- “At risk” countries which exhibit some of the underlying and root causes of violent extremism (CAR, Sudan, Tanzania, Senegal, Morocco and Uganda).
Strengthening a development response to violent extremism is a long process and we are only at the beginning of this journey. My colleague Mohamed Yahya from the Regional Service Centre will be sharing more about the programme during the meeting.
Preventing Violent Extremism remains important to UNDP Uganda which is why our programs are all geared towards promoting peace and empowering communities as well as the State. A few examples include our programmes in support of the rule of law, effective governance, gender and youth empowerment. We are engaging as part of the UN Country Team with traditional institutions in the promotion of peace and security. Through our Peace Security and Systems Resilience programme, we are supporting the development of a harmonised curriculum, integrated module for human trafficking, community policing, small arms and counter terrorism. This program also enables us to support the establishment of community response structures to address violent extremism/ radicalisation, the proliferation of small arms and to contribute to conflict early warning systems, border management and alternative livelihoods to the unemployed youth.
In addition, we are working with the Government of Uganda to develop a national Preventing Violent Extremism strategy. We are also involved in regional consultations led by IGAD to develop a regional PVE strategy – which will give all of us an opportunity to address this situation together as a region.
All our efforts are in line with Agenda 2030 and its 17 Sustainable Development Goals (SDGs) which focus on, “People partnering for Peace and Prosperity on the Planet.”
Excellences’, Royal Fathers, Eminences,
As you all know, addressing the root causes of violent extremism cannot be done in isolation and through security engagement only. It’s for this reason that we’ll need a multitude of actors including national governments, regional organisations, faith-based organisations and religious leaders, as well as, civil society organisations, the media, community representatives and other development partners.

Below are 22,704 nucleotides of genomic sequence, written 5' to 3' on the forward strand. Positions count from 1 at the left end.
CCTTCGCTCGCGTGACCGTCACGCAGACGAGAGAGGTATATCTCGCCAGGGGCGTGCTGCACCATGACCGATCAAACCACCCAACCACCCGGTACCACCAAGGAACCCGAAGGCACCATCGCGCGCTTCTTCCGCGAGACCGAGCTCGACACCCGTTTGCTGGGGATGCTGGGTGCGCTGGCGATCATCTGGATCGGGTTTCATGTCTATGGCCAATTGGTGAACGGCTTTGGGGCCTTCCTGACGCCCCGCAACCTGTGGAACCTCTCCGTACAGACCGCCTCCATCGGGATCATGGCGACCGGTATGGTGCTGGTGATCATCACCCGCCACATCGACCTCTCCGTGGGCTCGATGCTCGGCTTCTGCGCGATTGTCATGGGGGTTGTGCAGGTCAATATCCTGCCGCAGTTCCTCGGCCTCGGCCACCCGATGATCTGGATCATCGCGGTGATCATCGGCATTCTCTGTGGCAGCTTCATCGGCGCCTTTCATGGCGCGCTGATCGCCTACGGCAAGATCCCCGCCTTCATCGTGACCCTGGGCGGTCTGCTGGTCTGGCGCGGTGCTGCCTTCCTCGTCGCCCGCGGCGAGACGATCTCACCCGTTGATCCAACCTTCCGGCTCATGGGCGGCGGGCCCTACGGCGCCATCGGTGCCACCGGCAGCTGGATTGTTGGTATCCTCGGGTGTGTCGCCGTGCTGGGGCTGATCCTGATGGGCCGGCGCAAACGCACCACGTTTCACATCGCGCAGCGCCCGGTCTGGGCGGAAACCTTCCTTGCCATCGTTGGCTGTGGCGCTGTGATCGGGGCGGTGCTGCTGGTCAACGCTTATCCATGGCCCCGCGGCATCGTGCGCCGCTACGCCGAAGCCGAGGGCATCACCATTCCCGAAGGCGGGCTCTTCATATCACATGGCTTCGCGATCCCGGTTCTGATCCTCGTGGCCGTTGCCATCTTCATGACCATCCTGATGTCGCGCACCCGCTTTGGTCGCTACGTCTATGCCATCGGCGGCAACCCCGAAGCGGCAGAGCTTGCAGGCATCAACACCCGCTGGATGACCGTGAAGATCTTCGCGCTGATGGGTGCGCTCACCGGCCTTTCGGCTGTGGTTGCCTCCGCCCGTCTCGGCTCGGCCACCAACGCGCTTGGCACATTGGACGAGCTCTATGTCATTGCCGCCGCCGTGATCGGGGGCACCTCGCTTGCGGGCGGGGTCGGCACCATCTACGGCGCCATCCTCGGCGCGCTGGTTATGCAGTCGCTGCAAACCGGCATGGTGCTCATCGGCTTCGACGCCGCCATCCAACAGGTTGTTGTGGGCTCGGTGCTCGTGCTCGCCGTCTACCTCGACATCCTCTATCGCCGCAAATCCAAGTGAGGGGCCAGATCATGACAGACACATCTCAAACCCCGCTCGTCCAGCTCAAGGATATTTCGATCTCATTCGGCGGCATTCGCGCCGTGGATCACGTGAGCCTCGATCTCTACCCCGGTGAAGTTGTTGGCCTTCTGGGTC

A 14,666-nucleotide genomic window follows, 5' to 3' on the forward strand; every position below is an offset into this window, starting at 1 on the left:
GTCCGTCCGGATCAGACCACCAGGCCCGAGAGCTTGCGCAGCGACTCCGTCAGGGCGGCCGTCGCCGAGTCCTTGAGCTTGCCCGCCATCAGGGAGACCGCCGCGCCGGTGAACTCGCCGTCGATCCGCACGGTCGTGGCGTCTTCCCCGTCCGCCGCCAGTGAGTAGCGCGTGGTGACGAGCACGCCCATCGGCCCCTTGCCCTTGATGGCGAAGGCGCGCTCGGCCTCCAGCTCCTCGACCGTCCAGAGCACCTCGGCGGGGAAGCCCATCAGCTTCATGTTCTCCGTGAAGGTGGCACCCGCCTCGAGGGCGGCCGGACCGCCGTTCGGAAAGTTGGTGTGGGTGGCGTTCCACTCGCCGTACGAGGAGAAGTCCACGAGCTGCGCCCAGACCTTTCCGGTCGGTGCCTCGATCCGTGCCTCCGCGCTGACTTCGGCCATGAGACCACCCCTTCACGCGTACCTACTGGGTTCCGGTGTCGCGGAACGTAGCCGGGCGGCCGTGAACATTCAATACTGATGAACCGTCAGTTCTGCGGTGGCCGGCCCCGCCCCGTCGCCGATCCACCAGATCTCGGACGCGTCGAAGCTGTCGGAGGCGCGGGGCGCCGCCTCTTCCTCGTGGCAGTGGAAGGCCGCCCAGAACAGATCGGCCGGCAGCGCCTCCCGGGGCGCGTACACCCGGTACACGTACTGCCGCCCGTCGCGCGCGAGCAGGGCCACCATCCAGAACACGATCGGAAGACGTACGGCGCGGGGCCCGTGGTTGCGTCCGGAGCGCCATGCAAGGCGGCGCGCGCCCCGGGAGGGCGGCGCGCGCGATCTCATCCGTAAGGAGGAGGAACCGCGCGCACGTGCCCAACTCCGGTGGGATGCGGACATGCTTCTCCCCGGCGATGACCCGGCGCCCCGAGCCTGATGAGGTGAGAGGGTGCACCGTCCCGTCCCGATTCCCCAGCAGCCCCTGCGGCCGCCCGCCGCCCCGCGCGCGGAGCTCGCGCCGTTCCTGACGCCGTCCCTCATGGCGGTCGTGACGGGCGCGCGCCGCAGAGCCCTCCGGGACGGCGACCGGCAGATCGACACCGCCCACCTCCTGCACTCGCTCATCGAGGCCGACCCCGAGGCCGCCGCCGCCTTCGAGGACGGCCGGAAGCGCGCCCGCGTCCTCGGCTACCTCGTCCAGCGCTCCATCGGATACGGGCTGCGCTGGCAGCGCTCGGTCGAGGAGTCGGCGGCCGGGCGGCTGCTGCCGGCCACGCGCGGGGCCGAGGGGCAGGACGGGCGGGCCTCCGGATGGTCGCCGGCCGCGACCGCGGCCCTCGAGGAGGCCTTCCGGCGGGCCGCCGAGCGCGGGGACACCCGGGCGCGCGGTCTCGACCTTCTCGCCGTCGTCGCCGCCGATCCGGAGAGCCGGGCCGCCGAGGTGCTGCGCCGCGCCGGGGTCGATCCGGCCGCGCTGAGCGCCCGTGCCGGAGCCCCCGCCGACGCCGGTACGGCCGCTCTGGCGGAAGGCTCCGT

As the drivers and enablers of violent extremism are multiple, complex and context-specific, solutions should reflect these dimensions. To this end, ownership and leadership at grassroots level in communities affected by and at-risk of violent extremism is key. Your role as religious leaders and scholars is crucial to ensure the success of a comprehensive approach led by national and local stakeholders.
As the crisis is regional, often ignoring state-borders drawn during colonial times, the Regional Service Centre and Country Offices of UNDP are exploring synergies, sharing experiences to learn from each other on how to improve the path to sustainable and inclusive development for resilient and peaceful societies.
Excellences’, Royal Fathers, Eminences,
Let me conclude by reiterating how important the role of religious leaders and scholars across our continent is if we are to prevent and respond to violent extremism in Africa. African States are focused on pursuing ambitious development plans that provide an opportunity for new approaches to inclusive growth and community led economic transformation. Uganda is well known around the world for its progressive approach to refugee protection informed by national solidarity and community cohabitation. We are working with the government to improve livelihoods and access to vocational training by host communities, particularly the youth. Uganda is evidence of the importance of comprehensive solutions to peace and development to reduce risks.
I therefore thank you all for coming to Uganda to discuss this pertinent issue. I also thank our host, the government of Uganda, Sheikh Shaban Ramadhan Mubajje, Mufti of Uganda, and the International Interfaith Peace Corps for working closely with our Regional Service Centre for Africa and UNDP Uganda to organise this dialogue. I invite you to continue this conversation with your congregations and communities so that we are able to eliminate violent extremism from our continent and the world.